The researchers concluded the increased compaction in the perimeter plots could be due to clean-up passes, directional changes and both vibratory and sidewinder rollers can be used to increase ball speed without promoting, and sometimes reducing anthracnose severity.
  • For professional turf managers who want their water, like Maxwell House coffee, to be good to the last drop, Toro recently launched its AquaFlow 3.2 drip irrigation software. 

    AquaFlow 3.2 allows users to design multi-sloped telescoping sub mains, can be customized for English or Spanish speaking users and measures water use in English or metric units. 

    The system also supports Toros latest Thinwall dripline system. It also has an enhanced pull-down menu, offers improved reporting options and can instantly generate color-coded block maps that show system uniformity.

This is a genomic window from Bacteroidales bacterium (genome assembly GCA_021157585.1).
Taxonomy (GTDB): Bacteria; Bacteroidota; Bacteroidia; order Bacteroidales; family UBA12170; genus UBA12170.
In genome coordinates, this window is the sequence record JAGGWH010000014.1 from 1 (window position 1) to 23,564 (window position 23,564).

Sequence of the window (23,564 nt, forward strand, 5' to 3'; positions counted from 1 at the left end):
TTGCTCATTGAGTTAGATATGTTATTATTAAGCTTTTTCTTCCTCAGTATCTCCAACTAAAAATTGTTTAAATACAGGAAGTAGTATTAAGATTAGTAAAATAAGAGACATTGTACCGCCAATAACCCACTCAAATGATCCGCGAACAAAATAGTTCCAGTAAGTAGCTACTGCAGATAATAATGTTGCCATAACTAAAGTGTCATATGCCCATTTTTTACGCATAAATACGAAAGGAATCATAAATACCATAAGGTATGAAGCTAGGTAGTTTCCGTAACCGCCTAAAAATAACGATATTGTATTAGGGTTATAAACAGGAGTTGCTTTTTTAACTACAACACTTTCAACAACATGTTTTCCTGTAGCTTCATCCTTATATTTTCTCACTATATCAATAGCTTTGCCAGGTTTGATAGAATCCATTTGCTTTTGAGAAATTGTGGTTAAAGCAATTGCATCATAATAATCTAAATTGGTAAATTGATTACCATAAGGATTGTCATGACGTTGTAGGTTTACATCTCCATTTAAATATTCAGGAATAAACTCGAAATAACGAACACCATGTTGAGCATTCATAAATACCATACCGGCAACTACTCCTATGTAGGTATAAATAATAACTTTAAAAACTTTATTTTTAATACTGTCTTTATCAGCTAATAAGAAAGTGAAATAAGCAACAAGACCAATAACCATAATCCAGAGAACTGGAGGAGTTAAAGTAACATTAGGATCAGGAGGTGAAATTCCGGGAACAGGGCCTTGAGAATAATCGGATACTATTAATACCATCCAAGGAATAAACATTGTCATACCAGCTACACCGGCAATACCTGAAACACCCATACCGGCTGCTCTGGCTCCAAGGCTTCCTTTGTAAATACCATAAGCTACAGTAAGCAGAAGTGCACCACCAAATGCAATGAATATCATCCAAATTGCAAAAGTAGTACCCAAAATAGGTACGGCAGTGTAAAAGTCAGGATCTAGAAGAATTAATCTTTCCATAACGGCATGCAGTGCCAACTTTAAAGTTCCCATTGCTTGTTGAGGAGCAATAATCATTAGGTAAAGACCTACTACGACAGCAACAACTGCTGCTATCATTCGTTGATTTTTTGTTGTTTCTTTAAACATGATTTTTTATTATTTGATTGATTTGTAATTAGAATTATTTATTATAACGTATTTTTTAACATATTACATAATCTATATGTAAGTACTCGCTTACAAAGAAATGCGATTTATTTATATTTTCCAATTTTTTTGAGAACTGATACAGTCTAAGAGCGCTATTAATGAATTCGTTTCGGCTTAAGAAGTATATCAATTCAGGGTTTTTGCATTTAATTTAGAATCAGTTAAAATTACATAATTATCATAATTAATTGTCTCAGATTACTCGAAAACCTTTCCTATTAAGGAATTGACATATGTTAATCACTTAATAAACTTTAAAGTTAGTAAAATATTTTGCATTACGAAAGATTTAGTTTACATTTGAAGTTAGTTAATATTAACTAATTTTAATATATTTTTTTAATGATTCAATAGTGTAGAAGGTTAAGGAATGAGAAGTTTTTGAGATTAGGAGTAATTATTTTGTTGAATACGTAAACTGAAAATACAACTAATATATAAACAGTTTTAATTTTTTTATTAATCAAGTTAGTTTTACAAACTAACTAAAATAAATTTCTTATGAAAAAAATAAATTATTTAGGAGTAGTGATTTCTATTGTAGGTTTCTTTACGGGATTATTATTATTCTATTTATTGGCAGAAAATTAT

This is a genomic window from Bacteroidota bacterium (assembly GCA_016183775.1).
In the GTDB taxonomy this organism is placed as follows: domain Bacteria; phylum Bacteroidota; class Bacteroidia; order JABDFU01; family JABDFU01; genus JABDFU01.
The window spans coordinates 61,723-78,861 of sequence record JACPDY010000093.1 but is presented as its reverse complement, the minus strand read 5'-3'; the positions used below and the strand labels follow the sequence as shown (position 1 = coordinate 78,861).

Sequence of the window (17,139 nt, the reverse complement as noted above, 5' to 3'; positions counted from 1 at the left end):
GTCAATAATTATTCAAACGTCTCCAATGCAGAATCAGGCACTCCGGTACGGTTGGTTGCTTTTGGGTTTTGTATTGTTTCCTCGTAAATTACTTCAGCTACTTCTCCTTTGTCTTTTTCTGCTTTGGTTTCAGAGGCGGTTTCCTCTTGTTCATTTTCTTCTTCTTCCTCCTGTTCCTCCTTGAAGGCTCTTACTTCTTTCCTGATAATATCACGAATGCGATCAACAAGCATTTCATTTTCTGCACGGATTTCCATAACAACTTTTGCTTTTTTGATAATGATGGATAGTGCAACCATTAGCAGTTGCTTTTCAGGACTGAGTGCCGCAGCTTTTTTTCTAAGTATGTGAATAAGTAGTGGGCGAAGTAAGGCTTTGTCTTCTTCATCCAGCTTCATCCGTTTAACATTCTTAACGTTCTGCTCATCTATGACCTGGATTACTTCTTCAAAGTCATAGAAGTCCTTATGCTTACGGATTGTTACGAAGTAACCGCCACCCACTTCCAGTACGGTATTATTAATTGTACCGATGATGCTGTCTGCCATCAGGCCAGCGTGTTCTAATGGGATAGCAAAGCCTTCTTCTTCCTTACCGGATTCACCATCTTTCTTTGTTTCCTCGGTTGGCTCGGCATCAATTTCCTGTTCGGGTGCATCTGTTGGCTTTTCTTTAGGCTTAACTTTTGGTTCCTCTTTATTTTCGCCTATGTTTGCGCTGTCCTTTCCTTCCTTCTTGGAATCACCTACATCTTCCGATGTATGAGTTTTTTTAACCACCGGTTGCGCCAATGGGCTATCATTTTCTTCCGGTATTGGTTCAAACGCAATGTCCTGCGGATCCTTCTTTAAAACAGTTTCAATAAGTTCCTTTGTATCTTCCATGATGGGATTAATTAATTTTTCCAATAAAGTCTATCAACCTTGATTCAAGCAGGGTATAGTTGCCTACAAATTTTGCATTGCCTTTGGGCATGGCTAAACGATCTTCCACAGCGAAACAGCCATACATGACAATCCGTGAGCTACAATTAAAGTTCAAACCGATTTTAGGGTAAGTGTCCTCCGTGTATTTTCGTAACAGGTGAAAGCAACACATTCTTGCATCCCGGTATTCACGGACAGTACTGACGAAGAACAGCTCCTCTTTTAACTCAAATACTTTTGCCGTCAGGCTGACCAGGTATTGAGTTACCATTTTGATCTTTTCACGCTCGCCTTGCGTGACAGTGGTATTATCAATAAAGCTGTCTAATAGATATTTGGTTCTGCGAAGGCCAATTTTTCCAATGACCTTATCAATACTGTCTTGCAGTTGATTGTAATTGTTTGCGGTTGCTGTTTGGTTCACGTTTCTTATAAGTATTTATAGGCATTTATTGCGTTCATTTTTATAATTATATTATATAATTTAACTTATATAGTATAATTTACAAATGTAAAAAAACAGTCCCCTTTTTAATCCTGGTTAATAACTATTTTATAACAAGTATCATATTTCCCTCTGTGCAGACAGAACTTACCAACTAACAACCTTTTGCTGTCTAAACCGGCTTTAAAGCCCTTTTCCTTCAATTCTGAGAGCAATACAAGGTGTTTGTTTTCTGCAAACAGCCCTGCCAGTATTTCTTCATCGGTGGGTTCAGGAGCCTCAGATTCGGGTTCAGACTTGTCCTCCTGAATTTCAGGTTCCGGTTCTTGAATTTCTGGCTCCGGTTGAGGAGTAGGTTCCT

The new system, which complements Toros 3.0 system, also offers users the ability to employ multiple sub-main and mainline pipe types and sizes and determine lateral and sub-main flushing calculations. 

    For more information, visit www.toro.com . 
  • For the past several years, there have been hints of cross-pollination among golf industry pesticide producers as they seek answers to the ever-changing demands of their customers and the pressures placed upon them from outside entities. Indeed, the quest for sustainability has resulted in a series of cooperative relationships among companies that are otherwise competitors as they come together to recognize each others strengths and how all can benefit from sharing technologies.